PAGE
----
How are schools paralyzed by low student achievement?

Posted by Ronald | January 31, 2014  |  No Comment

On January 28, the Atlanta Metropolitan area was paralyzed by snow and ice. Critics say this was due to inadequate planning by city and state officials and lack of sufficient snow equipment. In a rush to escape the treacherous weather, citizens clogged the expressways before the storm reached its peak. Many people were trapped and stranded on the highway, schools and buildings. Many occupied shelters overnight, as well as in Good Samaritan’s homes, churches, grocery stores and even Home Depots.

The frustration of people and the devastation of this winter storm led to the blame game. Fingers were pointed towards the governor, mayor, superintendents and meteorologists.  Finally, two days after the storm, the governor apologized for the debacle and took full responsibility for the mishap. Considering what a storm can do to cripple a city, the critical questions to be asked are: How are schools paralyzed by low student achievement? How does President Barrack Obama plan to prepare students for a 21st century workforce?

In America’s educational settings, there are many factors that cause schools to have low student achievement. Some of the challenges include the lack of family stability and involvement, the offering of a well-balanced curriculum for all students, the selection of effective school leaders and teachers and the budgetary shortfalls. These challenges are leading to a significant number of students not graduating from school and, subsequently, being prepared for a 21st century workforce.

In the 2014 State of the Union address, President Obama highlighted the importance of the Democratic and Republican parties working together. Obama said, “When our differences shut down government or threaten the full faith and credit of the United States, then we are not doing right by the American people.” In contrast to last year, Obama recognized the work of both parties and Congress for finally producing a budget that retracted some of the severe cuts to priorities such as education, allowing the government to concentrate on creating new jobs rather than creating new crises.

To prepare students for a 21st century workforce, Obama highlighted the following initiative of his administration: (1) lead a reform effort to enhance existing training programs in the U.S. in order to “train Americans with the skills employers need, and match them to good jobs that need to be filled right now.” For effectiveness, Obama encouraged “Congress to concentrate funding on proven programs that connect more ready-to-work Americans with ready-to-be-filled jobs; (2) redesign high schools and partner them with colleges and employers that offer the real-world education and hands-on training that can lead directly to a job and career; (3) connect 99 percent of students over the next four years to high-speed broadband” through the support of companies such as Microsoft, Sprint and Verizon; (4) “help more young men of color facing especially tough odds stay on track and reach their full potential” through America’s leading corporations and foundations; (5) establish a coalition of politicians, philanthropists and business leaders to enable every four-year old child to have access to a high-quality pre-K education and (6)  execute a College Opportunity Summit where 150 businesses, universities and nonprofits make specific commitments to reduce inequality in access to higher education and to enable every hardworking kid to pursue college and be successful on those campuses.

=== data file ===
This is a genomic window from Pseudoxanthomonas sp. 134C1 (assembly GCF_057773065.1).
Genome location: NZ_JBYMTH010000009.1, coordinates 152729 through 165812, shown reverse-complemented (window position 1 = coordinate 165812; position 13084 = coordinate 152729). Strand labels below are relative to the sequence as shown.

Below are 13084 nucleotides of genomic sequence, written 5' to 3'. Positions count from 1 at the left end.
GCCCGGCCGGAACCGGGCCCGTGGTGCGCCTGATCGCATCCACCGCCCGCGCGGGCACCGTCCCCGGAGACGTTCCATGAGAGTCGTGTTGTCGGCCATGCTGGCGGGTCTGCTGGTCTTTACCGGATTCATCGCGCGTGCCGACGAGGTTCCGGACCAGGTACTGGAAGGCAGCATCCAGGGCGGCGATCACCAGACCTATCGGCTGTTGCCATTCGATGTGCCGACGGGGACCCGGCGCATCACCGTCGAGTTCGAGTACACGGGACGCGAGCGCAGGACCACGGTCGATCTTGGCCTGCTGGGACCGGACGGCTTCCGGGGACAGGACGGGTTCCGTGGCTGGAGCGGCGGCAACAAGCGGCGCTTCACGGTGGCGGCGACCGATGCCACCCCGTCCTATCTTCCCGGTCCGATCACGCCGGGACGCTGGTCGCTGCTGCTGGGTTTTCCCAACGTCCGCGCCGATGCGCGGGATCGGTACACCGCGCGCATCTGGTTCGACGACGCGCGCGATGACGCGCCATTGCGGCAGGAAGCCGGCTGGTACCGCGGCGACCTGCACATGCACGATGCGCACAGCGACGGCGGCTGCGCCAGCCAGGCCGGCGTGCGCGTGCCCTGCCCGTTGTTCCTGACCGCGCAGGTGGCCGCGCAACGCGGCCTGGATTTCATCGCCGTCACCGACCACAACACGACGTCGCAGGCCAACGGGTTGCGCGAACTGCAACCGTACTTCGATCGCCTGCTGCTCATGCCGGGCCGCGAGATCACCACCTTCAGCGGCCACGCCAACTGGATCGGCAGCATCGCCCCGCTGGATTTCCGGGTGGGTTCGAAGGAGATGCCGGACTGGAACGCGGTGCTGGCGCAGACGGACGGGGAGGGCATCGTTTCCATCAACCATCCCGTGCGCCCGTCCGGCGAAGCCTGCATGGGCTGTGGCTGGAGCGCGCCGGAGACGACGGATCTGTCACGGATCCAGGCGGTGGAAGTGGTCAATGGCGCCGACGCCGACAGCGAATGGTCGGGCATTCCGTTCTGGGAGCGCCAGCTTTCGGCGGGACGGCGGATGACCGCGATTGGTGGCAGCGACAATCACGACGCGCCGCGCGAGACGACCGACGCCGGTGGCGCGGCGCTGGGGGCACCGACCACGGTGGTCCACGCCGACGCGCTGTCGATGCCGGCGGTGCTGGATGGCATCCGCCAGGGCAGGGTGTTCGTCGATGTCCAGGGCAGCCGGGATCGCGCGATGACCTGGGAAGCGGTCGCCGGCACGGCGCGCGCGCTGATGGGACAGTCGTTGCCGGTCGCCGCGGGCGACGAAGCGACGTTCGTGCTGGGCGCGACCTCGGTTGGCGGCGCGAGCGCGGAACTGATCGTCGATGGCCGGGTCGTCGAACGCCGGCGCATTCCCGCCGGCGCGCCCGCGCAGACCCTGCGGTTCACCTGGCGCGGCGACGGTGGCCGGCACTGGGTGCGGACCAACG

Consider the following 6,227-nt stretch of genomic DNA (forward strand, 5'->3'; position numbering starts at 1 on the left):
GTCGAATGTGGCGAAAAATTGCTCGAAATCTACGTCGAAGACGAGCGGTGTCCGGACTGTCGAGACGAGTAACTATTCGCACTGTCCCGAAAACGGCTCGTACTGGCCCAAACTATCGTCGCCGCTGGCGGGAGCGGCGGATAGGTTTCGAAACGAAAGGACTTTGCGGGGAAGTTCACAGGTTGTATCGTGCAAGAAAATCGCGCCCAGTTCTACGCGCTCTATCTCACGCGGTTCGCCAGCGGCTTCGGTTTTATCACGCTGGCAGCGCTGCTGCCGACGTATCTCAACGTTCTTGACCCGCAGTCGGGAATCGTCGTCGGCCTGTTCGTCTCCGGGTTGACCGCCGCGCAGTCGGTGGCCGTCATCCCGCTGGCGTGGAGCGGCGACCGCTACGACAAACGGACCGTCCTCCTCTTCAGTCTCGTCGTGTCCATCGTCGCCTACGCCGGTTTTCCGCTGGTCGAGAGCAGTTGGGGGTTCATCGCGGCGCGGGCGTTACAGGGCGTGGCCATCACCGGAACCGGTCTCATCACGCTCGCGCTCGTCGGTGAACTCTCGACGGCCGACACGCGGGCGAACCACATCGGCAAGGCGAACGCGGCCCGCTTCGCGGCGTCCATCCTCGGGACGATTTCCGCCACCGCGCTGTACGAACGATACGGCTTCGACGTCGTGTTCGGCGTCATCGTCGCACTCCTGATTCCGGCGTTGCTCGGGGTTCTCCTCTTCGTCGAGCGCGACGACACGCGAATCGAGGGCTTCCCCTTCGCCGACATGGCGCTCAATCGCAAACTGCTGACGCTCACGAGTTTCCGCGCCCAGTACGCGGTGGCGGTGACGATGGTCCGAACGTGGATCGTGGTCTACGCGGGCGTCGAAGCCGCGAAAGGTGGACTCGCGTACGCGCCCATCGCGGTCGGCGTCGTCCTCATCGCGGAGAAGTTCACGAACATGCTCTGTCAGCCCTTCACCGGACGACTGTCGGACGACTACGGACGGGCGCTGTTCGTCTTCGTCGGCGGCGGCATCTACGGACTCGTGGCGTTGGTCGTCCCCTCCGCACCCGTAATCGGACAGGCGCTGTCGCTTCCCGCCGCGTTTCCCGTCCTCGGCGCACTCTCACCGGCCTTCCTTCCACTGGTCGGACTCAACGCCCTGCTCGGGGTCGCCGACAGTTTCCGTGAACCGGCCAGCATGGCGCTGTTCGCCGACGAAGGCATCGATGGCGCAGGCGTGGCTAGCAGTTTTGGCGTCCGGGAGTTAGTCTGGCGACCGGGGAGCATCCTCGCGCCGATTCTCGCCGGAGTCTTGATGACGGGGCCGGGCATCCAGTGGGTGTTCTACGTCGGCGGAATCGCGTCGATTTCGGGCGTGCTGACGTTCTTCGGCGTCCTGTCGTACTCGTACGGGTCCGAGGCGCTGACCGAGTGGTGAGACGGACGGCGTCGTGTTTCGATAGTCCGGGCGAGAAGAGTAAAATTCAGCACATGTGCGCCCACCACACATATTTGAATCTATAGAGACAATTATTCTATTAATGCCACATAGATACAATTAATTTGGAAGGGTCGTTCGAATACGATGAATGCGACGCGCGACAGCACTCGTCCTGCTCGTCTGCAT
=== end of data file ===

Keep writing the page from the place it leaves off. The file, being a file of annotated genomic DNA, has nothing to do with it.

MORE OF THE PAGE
In a complex and global economy, these are some of the ideas Obama highlighted to promote professional development and growth for our students and create relevant jobs for a 21st century workforce. Just as the Atlanta Metropolitan area was paralyzed by a winter storm due to numerous factors such as inadequate planning and lack of human and physical resources, our schools are paralyzed by low student achievement due to similar factors. Rather than consistently pointing fingers, we all have to learn in education, government and business from our successes and failures. We also have to admit to our mistakes and benchmark best practices so we don’t repeat mediocrity.

 Dr. Ronald Holmes is the author of four books, “Education Questions to be Answered,”  “Current Issues and Answers in Education,”  “How to Eradicate Hazing and “Professional Career Paths.” He is publisher of “The Holmes Education Post,” an education focused Internet newspaper.  Holmes is a former teacher, school administrator and district superintendent. He can be reached at [email protected].

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